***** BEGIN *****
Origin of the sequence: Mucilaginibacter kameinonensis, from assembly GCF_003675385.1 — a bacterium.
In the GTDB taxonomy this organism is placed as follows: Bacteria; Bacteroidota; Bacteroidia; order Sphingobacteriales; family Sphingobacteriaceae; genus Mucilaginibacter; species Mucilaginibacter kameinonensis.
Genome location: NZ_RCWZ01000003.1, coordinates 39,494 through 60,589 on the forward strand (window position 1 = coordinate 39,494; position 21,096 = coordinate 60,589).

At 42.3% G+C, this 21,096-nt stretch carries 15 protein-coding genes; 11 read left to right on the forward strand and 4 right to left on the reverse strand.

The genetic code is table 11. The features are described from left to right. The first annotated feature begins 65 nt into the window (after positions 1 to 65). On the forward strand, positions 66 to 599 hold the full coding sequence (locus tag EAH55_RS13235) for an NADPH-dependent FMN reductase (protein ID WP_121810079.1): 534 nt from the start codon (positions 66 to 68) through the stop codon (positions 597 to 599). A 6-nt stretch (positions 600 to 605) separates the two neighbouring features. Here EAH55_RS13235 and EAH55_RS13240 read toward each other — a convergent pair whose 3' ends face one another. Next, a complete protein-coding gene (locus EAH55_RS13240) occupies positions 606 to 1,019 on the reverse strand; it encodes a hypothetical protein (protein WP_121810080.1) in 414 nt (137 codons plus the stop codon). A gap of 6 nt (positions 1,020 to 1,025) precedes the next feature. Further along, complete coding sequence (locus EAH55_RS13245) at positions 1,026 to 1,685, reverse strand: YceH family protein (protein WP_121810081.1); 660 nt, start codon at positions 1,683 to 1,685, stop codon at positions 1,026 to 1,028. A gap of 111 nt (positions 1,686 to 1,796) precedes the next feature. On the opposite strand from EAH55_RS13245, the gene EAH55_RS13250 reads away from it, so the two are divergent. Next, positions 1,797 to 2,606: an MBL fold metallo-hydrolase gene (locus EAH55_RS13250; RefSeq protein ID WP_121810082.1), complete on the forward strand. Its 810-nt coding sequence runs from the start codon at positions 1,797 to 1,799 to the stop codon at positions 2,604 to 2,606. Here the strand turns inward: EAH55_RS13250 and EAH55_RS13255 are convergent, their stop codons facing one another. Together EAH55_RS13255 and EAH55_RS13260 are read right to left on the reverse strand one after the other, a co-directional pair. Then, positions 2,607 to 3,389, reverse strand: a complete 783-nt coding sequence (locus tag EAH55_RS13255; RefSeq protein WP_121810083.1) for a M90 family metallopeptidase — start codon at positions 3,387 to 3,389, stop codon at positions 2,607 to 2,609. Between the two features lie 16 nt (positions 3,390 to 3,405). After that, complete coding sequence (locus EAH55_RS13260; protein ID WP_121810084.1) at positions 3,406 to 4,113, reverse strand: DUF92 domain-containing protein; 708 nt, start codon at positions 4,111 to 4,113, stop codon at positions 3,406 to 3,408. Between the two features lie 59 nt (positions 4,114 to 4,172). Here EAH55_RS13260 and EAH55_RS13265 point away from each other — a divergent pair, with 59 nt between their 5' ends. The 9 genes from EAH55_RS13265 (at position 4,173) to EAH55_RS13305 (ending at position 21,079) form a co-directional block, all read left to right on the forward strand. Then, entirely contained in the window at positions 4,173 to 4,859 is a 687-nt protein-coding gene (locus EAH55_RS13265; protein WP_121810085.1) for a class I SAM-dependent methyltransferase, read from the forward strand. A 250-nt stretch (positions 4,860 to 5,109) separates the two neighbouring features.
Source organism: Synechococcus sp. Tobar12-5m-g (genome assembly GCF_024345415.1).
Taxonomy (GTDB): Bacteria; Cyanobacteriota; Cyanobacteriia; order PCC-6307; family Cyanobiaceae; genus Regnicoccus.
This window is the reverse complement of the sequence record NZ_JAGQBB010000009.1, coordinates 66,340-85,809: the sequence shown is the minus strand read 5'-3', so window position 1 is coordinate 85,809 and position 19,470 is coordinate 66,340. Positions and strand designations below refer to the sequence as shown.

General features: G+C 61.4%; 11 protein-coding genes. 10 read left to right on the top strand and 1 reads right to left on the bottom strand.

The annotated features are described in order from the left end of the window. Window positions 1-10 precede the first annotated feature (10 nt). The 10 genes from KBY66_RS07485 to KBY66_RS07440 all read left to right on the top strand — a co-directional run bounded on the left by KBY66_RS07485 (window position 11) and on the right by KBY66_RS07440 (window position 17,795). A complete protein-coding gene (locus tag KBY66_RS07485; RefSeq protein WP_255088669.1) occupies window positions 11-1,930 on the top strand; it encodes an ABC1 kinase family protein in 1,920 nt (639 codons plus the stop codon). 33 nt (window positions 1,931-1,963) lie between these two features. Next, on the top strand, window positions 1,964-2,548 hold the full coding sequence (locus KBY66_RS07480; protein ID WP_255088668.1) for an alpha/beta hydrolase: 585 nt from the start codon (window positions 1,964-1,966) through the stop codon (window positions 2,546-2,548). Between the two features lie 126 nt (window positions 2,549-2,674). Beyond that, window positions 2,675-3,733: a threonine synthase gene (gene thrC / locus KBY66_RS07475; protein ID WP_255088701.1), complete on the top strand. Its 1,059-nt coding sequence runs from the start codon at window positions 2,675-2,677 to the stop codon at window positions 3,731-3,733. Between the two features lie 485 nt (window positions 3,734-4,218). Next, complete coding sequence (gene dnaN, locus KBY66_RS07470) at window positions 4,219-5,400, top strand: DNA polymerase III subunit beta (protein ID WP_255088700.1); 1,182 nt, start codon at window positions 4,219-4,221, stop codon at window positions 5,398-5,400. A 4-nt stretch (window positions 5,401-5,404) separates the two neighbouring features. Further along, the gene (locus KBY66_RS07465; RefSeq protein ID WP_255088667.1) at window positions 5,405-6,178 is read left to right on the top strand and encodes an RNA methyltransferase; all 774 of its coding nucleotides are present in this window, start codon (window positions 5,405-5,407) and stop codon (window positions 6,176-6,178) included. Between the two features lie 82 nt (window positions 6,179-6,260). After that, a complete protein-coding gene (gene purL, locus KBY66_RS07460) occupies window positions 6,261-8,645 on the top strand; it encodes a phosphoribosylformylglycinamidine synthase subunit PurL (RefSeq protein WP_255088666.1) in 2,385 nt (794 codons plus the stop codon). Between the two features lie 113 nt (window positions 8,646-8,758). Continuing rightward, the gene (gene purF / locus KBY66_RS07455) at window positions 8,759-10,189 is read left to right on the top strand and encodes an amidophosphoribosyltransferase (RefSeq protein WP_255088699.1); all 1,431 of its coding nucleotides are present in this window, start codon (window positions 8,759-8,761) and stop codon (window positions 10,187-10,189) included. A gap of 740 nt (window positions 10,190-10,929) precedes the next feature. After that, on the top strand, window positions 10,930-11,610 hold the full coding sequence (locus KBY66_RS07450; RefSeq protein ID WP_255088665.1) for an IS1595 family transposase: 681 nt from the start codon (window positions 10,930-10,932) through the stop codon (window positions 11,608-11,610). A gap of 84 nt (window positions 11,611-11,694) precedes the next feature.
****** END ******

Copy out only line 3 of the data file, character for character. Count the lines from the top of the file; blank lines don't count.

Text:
Genome location: NZ_RCWZ01000003.1, coordinates 39,494 through 60,589 on the forward strand (window position 1 = coordinate 39,494; position 21,096 = coordinate 60,589).